Sponsored • Respiratory support

Extracorporeal technology eases stress

Conventional therapy for ARDS patients and for patients with exacerbation of chronic obstructive pulmonary disease (COPD) has relied on invasive mechanical ventilation. Mechanical ventilation, however, has several major drawbacks: sedation has to be induced and the air being pressed into the lungs with positive pressure can damage the pulmonary alveoli or the diaphragm. Moreover, even maximum ventilation frequently does not provide adequate gas exchange.

Interventional lung assist is efficacious and allows a broad range of application.

Innovative artificial lungs, which breathe for the patient, offer less traumatic treatment for severe diseases such as acute respiratory distress syndrome (ARDS) or chronic obstructive pulmonary disease (COPD)

2013, German firm Xenios AG was founded by the two medical device companies Novalung GmbH and Medos Medizintechnik AG. Its focus lays on developing and manufacturing innovative devices for minimally invasive lung and heart support and offering groundbreaking solutions for lung failure as well as surgical and interventional solutions for the treatment of heart disease.

The Novalung product family is the first complete product range of state-of-the-art solutions for minimally invasive treatment of acute and chronic lung failure without mechanical ventilation and without the need for patient sedation and mobilization. XENiOS novalung products enable therapies for lung failure that are adapted to specific indications and patients. The duration and intensity of extrapulmonary lung support can be selected and adapted based on individual needs.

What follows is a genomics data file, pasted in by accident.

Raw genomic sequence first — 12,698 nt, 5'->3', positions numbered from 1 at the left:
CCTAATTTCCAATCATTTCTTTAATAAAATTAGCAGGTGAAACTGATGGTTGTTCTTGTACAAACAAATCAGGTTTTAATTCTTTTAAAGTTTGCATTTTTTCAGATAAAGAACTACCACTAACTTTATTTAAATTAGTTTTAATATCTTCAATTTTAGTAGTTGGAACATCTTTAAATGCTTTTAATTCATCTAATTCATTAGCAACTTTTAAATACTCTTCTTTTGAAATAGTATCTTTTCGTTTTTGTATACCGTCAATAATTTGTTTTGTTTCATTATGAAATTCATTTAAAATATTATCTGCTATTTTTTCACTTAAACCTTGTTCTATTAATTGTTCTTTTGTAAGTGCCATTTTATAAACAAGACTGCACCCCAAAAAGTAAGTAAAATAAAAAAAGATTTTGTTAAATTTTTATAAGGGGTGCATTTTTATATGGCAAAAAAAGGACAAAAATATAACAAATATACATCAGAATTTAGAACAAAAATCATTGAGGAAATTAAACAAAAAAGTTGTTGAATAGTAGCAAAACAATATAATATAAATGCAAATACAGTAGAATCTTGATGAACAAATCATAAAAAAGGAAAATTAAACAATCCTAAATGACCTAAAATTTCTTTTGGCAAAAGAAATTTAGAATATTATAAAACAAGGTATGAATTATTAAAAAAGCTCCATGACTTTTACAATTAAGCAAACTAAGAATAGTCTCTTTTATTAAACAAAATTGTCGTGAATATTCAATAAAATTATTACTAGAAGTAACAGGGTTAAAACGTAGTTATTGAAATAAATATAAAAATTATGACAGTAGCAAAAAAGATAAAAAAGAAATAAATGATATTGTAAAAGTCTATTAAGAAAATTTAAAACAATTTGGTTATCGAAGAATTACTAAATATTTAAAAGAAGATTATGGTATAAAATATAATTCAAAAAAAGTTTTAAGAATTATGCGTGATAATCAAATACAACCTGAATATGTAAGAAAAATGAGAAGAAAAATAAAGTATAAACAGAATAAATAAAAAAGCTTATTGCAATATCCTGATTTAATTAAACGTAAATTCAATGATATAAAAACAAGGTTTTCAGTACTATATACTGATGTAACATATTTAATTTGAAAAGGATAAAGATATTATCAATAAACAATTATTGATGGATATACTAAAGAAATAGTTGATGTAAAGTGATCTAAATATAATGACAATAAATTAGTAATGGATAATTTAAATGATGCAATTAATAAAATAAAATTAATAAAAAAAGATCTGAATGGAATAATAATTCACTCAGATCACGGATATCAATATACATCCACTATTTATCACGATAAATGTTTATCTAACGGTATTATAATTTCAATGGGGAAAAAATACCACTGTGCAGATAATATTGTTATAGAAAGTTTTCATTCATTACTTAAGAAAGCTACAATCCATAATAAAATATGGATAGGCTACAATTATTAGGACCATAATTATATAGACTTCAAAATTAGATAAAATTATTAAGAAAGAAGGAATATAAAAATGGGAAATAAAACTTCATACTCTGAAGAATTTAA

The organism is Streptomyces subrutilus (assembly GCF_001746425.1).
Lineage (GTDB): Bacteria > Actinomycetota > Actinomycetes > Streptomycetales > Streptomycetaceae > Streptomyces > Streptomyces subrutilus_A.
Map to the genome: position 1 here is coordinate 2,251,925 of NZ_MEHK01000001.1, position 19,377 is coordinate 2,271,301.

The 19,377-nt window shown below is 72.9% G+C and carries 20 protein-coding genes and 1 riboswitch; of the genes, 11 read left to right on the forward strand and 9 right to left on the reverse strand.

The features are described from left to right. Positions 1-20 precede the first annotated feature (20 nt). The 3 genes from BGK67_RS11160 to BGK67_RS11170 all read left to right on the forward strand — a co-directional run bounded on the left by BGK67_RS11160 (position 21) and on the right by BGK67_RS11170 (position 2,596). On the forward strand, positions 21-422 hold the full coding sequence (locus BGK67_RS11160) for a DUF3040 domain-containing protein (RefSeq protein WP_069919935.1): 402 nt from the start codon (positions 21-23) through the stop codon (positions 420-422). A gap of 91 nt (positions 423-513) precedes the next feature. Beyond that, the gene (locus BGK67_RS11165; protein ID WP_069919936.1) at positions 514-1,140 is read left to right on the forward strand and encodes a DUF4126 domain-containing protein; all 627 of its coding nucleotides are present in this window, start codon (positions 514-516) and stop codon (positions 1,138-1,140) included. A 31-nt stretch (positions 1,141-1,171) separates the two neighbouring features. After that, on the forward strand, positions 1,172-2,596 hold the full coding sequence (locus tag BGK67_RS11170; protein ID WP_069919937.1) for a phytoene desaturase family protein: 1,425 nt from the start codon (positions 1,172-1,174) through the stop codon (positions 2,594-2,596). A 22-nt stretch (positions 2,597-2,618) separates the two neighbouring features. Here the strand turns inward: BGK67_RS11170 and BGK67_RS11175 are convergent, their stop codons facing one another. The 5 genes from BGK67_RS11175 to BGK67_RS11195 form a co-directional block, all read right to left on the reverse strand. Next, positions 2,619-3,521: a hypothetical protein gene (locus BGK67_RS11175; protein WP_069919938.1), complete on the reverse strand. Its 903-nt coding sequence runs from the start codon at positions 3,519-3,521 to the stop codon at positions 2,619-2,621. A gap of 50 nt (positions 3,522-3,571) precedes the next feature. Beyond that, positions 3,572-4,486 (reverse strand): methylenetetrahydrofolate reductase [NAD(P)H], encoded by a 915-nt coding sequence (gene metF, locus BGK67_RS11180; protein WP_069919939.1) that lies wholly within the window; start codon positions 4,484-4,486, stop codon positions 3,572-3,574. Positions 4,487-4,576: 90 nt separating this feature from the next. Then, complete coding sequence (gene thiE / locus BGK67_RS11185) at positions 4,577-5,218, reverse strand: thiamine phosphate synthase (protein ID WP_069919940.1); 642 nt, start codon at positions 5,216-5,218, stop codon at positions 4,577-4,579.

Thomas Bein, MD, University of Regensberg Medical Center:“Novalung’s lung support therapies can be dosed as required in order to individualize to a patient’s specific needs, which is a very significant clinical benefit.”

In 2012, Kluge and colleagues examined the role of extracorporeal...
In 2012, Kluge and colleagues examined the role of extracorporeal interventional lung assist in four centres.

This new and easy-to-use alternative to invasive and trauma associated mechanical ventilation is usually comprised of a pump-driven pulmonary support system that removes carbon dioxide and adds oxygen. A key component of such a device is the so-called membrane ventilator, which ‘breathes’ outside the patient’s body to perform some of the gas exchange work of the native lung, at the same time relieving the respiratory muscles.

A plasma-tight diffusion membrane is connected femorally, for example, to the body via a vascular access. The blood pump can be adjusted precisely and instruments control blood flow. The membrane ventilator can be used on a patient for up to 29 days. Because the lung assist system does not require sedation, in that period the patient is actively involved in the therapy and can eat and communicate.

The hardware fits on a trolley, providing patient mobility during the therapy, the manufacturer adds. The membrane ventilator height can be adjusted quickly, for example, when the patient wants to lie down, sit up or be moved around. In addition, subsequent therapies can follow sooner, bringing length of stay reductions and thus reduced costs.

The next generation of lung assist systems might well be portable, the report continues. The platform-based technology enables further developments, such as smaller and other types of vascular access plus increased efficiency as state-of-the-art gas exchangers provide better performance with a smaller footprint. What might the far-off future bring? Perhaps bio-hybrid systems that mimic nature and are even colonised with cells.

Source: Xenios AG


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